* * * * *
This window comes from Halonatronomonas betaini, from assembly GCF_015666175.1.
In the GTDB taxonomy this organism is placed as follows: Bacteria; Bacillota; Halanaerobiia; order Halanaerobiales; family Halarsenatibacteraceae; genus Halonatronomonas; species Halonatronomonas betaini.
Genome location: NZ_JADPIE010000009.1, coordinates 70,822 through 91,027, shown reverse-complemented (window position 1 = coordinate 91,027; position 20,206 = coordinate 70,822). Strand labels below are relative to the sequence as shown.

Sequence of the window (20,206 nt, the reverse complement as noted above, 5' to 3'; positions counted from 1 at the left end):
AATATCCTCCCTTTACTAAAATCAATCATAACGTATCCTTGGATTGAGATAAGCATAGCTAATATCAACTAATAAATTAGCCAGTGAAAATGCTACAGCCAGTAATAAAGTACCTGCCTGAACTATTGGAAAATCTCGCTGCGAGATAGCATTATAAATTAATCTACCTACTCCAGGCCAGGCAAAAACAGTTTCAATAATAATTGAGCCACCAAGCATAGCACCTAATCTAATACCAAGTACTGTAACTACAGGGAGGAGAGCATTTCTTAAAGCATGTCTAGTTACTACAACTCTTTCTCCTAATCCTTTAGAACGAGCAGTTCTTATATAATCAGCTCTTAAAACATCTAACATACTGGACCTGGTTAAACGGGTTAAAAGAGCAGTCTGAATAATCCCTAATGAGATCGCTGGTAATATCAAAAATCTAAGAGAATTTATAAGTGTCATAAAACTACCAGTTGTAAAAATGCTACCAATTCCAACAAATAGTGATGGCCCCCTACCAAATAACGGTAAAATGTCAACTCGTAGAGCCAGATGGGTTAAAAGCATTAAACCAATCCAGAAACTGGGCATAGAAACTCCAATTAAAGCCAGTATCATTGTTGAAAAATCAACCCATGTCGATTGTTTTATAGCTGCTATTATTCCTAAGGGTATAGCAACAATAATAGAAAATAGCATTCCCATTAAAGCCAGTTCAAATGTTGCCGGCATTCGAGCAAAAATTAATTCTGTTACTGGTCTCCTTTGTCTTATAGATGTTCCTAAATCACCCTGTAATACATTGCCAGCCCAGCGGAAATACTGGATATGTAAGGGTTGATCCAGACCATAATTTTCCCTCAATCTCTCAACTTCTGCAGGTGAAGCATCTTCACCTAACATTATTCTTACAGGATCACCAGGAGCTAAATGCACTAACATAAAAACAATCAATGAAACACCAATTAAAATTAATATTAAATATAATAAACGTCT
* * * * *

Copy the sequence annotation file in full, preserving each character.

This window comes from Halonatronomonas betaini, from assembly GCF_015666175.1.
In the GTDB taxonomy this organism is placed as follows: Bacteria; Bacillota; Halanaerobiia; order Halanaerobiales; family Halarsenatibacteraceae; genus Halonatronomonas; species Halonatronomonas betaini.
Genome location: NZ_JADPIE010000009.1, coordinates 70,822 through 91,027, shown reverse-complemented (window position 1 = coordinate 91,027; position 20,206 = coordinate 70,822). Strand labels below are relative to the sequence as shown.

Sequence of the window (20,206 nt, the reverse complement as noted above, 5' to 3'; positions counted from 1 at the left end):
AATATCCTCCCTTTACTAAAATCAATCATAACGTATCCTTGGATTGAGATAAGCATAGCTAATATCAACTAATAAATTAGCCAGTGAAAATGCTACAGCCAGTAATAAAGTACCTGCCTGAACTATTGGAAAATCTCGCTGCGAGATAGCATTATAAATTAATCTACCTACTCCAGGCCAGGCAAAAACAGTTTCAATAATAATTGAGCCACCAAGCATAGCACCTAATCTAATACCAAGTACTGTAACTACAGGGAGGAGAGCATTTCTTAAAGCATGTCTAGTTACTACAACTCTTTCTCCTAATCCTTTAGAACGAGCAGTTCTTATATAATCAGCTCTTAAAACATCTAACATACTGGACCTGGTTAAACGGGTTAAAAGAGCAGTCTGAATAATCCCTAATGAGATCGCTGGTAATATCAAAAATCTAAGAGAATTTATAAGTGTCATAAAACTACCAGTTGTAAAAATGCTACCAATTCCAACAAATAGTGATGGCCCCCTACCAAATAACGGTAAAATGTCAACTCGTAGAGCCAGATGGGTTAAAAGCATTAAACCAATCCAGAAACTGGGCATAGAAACTCCAATTAAAGCCAGTATCATTGTTGAAAAATCAACCCATGTCGATTGTTTTATAGCTGCTATTATTCCTAAGGGTATAGCAACAATAATAGAAAATAGCATTCCCATTAAAGCCAGTTCAAATGTTGCCGGCATTCGAGCAAAAATTAATTCTGTTACTGGTCTCCTTTGTCTTATAGATGTTCCTAAATCACCCTGTAATACATTGCCAGCCCAGCGGAAATACTGGATATGTAAGGGTTGATCCAGACCATAATTTTCCCTCAATCTCTCAACTTCTGCAGGTGAAGCATCTTCACCTAACATTATTCTTACAGGATCACCAGGAGCTAAATGCACTAACATAAAAACAATCAATGAAACACCAATTAAAATTAATATTAAATATAATAAACGTCT